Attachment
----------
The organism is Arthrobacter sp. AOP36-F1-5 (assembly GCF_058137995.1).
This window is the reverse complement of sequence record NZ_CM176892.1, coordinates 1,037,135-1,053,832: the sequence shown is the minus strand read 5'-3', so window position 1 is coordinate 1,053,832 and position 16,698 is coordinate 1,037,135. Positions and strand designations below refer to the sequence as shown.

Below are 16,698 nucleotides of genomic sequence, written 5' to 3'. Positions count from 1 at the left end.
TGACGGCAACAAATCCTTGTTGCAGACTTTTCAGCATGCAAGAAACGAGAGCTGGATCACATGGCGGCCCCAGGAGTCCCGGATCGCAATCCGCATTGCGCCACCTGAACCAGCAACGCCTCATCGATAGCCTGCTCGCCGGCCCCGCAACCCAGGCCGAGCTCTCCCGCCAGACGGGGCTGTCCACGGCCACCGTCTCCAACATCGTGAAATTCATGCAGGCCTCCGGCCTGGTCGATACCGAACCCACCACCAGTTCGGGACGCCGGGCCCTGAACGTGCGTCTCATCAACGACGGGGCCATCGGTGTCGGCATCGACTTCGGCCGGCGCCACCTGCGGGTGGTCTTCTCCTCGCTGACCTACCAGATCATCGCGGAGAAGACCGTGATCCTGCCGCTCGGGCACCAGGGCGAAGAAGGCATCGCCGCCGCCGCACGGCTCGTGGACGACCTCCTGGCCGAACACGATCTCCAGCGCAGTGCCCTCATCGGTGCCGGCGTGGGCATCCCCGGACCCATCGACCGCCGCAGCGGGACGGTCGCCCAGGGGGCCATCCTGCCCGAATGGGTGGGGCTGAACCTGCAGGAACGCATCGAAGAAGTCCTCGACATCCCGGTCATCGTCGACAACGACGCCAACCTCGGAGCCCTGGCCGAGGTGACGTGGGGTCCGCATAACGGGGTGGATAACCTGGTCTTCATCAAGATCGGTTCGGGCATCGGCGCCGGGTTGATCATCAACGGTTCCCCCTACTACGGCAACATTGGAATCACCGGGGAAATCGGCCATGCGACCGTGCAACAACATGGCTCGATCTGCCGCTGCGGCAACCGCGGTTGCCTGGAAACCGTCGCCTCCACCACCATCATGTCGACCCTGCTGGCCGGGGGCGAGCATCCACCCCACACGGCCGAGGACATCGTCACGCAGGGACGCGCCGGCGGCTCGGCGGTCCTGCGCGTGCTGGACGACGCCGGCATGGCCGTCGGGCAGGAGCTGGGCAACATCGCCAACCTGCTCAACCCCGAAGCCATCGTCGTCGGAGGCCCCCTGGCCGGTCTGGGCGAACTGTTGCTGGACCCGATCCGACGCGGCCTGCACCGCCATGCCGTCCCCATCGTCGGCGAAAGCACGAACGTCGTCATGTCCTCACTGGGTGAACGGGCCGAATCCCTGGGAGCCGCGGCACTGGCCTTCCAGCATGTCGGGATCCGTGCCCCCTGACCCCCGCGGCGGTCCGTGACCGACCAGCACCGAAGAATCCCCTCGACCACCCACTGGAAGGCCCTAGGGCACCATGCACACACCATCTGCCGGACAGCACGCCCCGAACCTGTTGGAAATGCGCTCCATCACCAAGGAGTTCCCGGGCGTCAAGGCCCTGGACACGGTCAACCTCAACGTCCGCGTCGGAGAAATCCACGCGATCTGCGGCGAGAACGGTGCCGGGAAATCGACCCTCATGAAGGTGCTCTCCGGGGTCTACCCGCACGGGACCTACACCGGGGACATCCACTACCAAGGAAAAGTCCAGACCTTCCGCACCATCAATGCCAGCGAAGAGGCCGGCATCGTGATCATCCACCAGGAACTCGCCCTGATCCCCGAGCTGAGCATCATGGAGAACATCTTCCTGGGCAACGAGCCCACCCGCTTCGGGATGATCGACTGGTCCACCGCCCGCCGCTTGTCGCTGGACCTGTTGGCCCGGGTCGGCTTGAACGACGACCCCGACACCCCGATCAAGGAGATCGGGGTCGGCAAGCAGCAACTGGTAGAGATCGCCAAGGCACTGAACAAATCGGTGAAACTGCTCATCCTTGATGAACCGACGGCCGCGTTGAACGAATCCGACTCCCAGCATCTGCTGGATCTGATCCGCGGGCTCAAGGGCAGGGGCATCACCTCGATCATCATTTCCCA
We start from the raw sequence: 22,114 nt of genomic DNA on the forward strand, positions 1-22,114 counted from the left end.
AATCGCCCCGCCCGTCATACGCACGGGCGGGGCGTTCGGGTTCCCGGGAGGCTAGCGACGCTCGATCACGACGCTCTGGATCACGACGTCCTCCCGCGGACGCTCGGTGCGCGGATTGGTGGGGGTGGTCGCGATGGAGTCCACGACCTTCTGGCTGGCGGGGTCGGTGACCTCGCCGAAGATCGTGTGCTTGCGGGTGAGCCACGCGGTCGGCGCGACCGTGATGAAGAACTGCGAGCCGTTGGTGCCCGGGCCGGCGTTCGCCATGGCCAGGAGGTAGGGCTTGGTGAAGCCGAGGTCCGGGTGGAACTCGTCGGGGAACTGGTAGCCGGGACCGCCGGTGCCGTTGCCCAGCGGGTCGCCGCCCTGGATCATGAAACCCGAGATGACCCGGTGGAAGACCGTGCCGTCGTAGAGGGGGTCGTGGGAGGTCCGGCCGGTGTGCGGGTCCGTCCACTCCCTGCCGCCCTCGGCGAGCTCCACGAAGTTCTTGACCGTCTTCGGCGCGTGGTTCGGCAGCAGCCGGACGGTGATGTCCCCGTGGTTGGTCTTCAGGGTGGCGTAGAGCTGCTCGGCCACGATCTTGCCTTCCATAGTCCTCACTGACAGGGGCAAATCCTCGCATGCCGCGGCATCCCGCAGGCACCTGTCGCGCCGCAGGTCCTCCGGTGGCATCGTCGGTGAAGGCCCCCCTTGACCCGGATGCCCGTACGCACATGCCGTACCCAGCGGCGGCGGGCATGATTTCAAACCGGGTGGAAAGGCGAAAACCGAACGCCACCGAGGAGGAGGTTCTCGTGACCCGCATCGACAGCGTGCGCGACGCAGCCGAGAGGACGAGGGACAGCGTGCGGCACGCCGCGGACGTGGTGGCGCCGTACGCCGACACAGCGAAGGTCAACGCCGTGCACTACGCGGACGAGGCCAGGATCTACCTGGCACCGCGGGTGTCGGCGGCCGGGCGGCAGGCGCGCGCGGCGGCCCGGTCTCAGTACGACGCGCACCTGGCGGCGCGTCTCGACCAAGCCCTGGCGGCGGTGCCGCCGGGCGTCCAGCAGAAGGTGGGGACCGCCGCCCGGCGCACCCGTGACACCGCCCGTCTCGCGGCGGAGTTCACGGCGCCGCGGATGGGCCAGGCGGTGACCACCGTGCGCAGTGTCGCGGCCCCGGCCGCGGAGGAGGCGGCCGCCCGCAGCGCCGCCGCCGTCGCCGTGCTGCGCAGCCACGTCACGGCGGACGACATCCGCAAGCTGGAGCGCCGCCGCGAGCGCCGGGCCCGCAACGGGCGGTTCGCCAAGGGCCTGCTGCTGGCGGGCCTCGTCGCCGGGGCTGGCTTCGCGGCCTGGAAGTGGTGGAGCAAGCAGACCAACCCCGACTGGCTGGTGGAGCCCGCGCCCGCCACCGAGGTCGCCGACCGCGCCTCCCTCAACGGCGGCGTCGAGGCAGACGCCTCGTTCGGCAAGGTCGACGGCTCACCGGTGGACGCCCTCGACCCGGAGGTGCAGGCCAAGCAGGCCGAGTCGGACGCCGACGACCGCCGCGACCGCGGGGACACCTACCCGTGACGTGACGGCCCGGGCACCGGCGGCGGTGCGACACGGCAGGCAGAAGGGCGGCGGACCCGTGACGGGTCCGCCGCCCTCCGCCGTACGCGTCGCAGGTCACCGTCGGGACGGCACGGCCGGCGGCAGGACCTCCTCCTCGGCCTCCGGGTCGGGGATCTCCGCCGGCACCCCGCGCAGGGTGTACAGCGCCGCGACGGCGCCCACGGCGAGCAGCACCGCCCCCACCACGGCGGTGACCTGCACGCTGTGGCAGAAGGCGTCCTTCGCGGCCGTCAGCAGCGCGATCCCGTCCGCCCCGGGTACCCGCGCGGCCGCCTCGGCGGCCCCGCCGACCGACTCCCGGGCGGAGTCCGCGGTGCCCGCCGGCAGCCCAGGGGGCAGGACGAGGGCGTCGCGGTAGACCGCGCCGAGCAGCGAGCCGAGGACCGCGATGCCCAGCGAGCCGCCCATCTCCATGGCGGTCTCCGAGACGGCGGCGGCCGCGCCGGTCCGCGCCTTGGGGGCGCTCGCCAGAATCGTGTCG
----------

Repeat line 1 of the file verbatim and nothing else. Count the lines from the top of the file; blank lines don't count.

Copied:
The organism is Arthrobacter sp. AOP36-F1-5 (assembly GCF_058137995.1).